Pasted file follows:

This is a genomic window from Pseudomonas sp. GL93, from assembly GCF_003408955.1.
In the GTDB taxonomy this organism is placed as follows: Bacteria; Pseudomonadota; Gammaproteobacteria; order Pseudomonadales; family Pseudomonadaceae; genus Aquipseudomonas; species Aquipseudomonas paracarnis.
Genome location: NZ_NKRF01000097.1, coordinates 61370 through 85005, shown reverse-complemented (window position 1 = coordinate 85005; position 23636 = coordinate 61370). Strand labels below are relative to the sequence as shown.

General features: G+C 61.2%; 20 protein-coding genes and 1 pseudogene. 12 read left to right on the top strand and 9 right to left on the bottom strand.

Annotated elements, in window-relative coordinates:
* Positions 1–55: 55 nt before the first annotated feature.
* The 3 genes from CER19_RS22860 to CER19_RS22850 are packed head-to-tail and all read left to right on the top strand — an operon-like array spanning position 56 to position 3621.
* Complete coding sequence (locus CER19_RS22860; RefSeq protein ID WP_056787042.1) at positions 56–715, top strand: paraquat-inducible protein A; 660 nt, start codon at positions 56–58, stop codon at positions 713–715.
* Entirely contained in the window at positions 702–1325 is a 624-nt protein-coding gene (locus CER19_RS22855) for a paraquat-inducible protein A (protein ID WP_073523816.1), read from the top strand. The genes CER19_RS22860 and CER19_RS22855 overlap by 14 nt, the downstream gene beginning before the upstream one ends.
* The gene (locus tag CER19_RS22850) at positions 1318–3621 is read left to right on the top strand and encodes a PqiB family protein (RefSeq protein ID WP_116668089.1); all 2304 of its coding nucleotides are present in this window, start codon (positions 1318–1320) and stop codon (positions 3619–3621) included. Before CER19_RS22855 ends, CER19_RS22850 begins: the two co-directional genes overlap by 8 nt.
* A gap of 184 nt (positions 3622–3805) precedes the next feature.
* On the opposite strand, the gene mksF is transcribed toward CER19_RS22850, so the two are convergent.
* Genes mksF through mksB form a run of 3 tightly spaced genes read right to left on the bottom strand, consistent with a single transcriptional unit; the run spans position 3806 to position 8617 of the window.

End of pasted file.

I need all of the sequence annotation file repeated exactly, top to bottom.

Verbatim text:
This is a genomic window from Pseudomonas sp. GL93, from assembly GCF_003408955.1.
In the GTDB taxonomy this organism is placed as follows: Bacteria; Pseudomonadota; Gammaproteobacteria; order Pseudomonadales; family Pseudomonadaceae; genus Aquipseudomonas; species Aquipseudomonas paracarnis.
Genome location: NZ_NKRF01000097.1, coordinates 61370 through 85005, shown reverse-complemented (window position 1 = coordinate 85005; position 23636 = coordinate 61370). Strand labels below are relative to the sequence as shown.

General features: G+C 61.2%; 20 protein-coding genes and 1 pseudogene. 12 read left to right on the top strand and 9 right to left on the bottom strand.

Annotated elements, in window-relative coordinates:
* Positions 1–55: 55 nt before the first annotated feature.
* The 3 genes from CER19_RS22860 to CER19_RS22850 are packed head-to-tail and all read left to right on the top strand — an operon-like array spanning position 56 to position 3621.
* Complete coding sequence (locus CER19_RS22860; RefSeq protein ID WP_056787042.1) at positions 56–715, top strand: paraquat-inducible protein A; 660 nt, start codon at positions 56–58, stop codon at positions 713–715.
* Entirely contained in the window at positions 702–1325 is a 624-nt protein-coding gene (locus CER19_RS22855) for a paraquat-inducible protein A (protein ID WP_073523816.1), read from the top strand. The genes CER19_RS22860 and CER19_RS22855 overlap by 14 nt, the downstream gene beginning before the upstream one ends.
* The gene (locus tag CER19_RS22850) at positions 1318–3621 is read left to right on the top strand and encodes a PqiB family protein (RefSeq protein ID WP_116668089.1); all 2304 of its coding nucleotides are present in this window, start codon (positions 1318–1320) and stop codon (positions 3619–3621) included. Before CER19_RS22855 ends, CER19_RS22850 begins: the two co-directional genes overlap by 8 nt.
* A gap of 184 nt (positions 3622–3805) precedes the next feature.
* On the opposite strand, the gene mksF is transcribed toward CER19_RS22850, so the two are convergent.
* Genes mksF through mksB form a run of 3 tightly spaced genes read right to left on the bottom strand, consistent with a single transcriptional unit; the run spans position 3806 to position 8617 of the window.